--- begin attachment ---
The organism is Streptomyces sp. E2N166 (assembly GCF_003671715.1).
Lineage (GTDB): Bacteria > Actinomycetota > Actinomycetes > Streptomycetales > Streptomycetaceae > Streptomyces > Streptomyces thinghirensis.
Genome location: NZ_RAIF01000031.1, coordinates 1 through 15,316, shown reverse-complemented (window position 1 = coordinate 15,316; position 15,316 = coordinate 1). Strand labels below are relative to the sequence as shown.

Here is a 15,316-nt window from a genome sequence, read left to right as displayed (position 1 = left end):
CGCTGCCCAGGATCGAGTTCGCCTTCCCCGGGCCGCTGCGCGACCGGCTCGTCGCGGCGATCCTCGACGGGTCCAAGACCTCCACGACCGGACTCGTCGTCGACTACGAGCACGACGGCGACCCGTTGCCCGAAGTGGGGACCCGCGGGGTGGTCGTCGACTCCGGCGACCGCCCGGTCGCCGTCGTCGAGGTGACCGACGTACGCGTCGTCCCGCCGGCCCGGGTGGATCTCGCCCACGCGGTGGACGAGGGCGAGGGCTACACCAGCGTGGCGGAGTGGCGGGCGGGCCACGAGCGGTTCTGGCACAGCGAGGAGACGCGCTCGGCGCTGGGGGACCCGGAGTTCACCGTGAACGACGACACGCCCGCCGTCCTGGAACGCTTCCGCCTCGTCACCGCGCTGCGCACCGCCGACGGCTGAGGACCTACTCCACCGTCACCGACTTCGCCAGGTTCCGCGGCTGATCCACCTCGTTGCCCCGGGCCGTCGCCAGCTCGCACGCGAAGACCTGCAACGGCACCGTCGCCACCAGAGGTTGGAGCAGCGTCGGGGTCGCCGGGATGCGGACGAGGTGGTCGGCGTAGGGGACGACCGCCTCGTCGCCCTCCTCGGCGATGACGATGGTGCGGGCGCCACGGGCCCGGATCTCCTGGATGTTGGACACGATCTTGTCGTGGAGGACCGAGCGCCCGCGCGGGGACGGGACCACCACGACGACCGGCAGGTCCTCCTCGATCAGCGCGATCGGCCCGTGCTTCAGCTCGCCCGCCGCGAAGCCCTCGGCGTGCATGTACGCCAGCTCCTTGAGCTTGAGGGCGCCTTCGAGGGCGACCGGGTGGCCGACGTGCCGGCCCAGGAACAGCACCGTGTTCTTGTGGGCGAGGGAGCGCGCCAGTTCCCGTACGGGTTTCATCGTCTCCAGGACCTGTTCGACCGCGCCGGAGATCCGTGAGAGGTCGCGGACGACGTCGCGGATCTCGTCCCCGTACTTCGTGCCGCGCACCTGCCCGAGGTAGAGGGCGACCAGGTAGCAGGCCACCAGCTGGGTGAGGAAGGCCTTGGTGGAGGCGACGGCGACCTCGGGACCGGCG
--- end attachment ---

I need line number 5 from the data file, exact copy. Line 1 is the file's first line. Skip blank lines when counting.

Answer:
CGCTGCCCAGGATCGAGTTCGCCTTCCCCGGGCCGCTGCGCGACCGGCTCGTCGCGGCGATCCTCGACGGGTCCAAGACCTCCACGACCGGACTCGTCGTCGACTACGAGCACGACGGCGACCCGTTGCCCGAAGTGGGGACCCGCGGGGTGGTCGTCGACTCCGGCGACCGCCCGGTCGCCGTCGTCGAGGTGACCGACGTACGCGTCGTCCCGCCGGCCCGGGTGGATCTCGCCCACGCGGTGGACGAGGGCGAGGGCTACACCAGCGTGGCGGAGTGGCGGGCGGGCCACGAGCGGTTCTGGCACAGCGAGGAGACGCGCTCGGCGCTGGGGGACCCGGAGTTCACCGTGAACGACGACACGCCCGCCGTCCTGGAACGCTTCCGCCTCGTCACCGCGCTGCGCACCGCCGACGGCTGAGGACCTACTCCACCGTCACCGACTTCGCCAGGTTCCGCGGCTGATCCACCTCGTTGCCCCGGGCCGTCGCCAGCTCGCACGCGAAGACCTGCAACGGCACCGTCGCCACCAGAGGTTGGAGCAGCGTCGGGGTCGCCGGGATGCGGACGAGGTGGTCGGCGTAGGGGACGACCGCCTCGTCGCCCTCCTCGGCGATGACGATGGTGCGGGCGCCACGGGCCCGGATCTCCTGGATGTTGGACACGATCTTGTCGTGGAGGACCGAGCGCCCGCGCGGGGACGGGACCACCACGACGACCGGCAGGTCCTCCTCGATCAGCGCGATCGGCCCGTGCTTCAGCTCGCCCGCCGCGAAGCCCTCGGCGTGCATGTACGCCAGCTCCTTGAGCTTGAGGGCGCCTTCGAGGGCGACCGGGTGGCCGACGTGCCGGCCCAGGAACAGCACCGTGTTCTTGTGGGCGAGGGAGCGCGCCAGTTCCCGTACGGGTTTCATCGTCTCCAGGACCTGTTCGACCGCGCCGGAGATCCGTGAGAGGTCGCGGACGACGTCGCGGATCTCGTCCCCGTACTTCGTGCCGCGCACCTGCCCGAGGTAGAGGGCGACCAGGTAGCAGGCCACCAGCTGGGTGAGGAAGGCCTTGGTGGAGGCGACGGCGACCTCGGGACCGGCG